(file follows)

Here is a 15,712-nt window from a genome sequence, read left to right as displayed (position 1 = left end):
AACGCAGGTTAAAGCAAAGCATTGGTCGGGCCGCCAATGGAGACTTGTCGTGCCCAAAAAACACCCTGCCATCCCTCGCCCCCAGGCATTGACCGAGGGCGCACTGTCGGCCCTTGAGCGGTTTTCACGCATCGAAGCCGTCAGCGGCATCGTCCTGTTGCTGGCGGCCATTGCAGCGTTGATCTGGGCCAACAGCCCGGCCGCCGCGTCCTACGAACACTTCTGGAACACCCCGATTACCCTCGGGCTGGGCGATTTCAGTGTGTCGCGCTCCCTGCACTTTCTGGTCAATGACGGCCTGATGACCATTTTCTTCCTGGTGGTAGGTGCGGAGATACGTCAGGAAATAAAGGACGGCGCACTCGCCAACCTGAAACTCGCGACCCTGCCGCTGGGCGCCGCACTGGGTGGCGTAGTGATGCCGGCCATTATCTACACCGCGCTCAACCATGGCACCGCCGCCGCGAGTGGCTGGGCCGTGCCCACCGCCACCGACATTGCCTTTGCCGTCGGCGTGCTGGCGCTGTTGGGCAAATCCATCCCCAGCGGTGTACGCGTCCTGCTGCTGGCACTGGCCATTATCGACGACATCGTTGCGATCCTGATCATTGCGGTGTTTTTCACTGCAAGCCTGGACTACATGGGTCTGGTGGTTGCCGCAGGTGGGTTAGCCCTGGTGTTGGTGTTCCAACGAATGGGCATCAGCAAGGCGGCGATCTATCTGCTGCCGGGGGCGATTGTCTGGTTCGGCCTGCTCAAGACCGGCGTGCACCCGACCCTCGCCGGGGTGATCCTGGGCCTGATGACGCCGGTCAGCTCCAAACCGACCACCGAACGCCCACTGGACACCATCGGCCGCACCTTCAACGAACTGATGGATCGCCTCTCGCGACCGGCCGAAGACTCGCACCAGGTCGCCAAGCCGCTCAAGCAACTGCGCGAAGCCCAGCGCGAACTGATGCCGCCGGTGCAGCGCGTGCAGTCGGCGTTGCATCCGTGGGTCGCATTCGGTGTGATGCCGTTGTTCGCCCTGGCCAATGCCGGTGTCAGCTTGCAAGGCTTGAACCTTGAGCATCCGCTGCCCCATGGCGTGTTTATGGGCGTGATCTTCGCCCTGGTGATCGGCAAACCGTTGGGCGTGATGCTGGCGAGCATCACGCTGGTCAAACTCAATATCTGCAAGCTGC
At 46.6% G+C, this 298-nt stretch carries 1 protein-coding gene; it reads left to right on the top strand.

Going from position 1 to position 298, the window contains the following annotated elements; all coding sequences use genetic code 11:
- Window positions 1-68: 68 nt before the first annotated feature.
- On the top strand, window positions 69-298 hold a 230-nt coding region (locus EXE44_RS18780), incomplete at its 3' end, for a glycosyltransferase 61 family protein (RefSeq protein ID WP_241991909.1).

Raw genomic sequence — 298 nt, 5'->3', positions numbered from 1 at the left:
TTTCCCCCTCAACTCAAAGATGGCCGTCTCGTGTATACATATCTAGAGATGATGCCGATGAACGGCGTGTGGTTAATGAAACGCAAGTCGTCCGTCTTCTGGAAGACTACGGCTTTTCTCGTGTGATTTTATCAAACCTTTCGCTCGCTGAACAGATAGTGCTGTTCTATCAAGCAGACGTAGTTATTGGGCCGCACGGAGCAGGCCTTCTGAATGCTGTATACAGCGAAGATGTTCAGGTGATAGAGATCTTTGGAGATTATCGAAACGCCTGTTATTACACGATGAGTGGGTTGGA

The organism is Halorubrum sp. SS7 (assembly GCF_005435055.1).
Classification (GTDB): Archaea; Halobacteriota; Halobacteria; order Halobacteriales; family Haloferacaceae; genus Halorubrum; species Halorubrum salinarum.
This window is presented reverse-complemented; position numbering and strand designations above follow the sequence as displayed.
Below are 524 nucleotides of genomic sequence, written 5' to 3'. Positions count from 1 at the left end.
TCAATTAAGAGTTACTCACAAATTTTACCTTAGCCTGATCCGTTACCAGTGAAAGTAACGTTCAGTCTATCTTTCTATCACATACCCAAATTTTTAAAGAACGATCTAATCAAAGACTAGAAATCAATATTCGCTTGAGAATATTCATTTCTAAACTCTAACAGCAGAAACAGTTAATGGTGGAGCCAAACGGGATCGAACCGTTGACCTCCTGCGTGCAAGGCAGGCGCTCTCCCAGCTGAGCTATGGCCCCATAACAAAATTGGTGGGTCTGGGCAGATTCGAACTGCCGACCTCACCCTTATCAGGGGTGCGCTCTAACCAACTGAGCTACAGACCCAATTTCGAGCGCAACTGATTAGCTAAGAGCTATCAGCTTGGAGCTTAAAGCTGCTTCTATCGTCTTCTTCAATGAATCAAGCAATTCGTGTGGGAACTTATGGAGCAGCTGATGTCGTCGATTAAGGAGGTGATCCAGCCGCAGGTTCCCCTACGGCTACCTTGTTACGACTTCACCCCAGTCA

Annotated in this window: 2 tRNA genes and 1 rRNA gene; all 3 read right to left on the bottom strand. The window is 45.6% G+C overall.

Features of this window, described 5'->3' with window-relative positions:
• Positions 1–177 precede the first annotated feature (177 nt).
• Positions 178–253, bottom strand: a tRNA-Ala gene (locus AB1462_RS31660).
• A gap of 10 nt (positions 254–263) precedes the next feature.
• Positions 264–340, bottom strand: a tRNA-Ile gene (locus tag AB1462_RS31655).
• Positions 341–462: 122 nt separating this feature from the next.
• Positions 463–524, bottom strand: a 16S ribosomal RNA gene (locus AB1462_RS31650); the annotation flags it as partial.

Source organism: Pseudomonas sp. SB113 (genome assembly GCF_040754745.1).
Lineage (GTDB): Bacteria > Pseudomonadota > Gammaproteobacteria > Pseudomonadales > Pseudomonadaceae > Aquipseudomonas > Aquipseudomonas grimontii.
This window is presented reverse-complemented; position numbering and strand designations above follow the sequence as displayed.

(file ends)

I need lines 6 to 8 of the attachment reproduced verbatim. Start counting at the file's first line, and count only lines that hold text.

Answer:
- On the top strand, window positions 69-298 hold a 230-nt coding region (locus EXE44_RS18780), incomplete at its 3' end, for a glycosyltransferase 61 family protein (RefSeq protein ID WP_241991909.1).

Raw genomic sequence — 298 nt, 5'->3', positions numbered from 1 at the left:
TTTCCCCCTCAACTCAAAGATGGCCGTCTCGTGTATACATATCTAGAGATGATGCCGATGAACGGCGTGTGGTTAATGAAACGCAAGTCGTCCGTCTTCTGGAAGACTACGGCTTTTCTCGTGTGATTTTATCAAACCTTTCGCTCGCTGAACAGATAGTGCTGTTCTATCAAGCAGACGTAGTTATTGGGCCGCACGGAGCAGGCCTTCTGAATGCTGTATACAGCGAAGATGTTCAGGTGATAGAGATCTTTGGAGATTATCGAAACGCCTGTTATTACACGATGAGTGGGTTGGA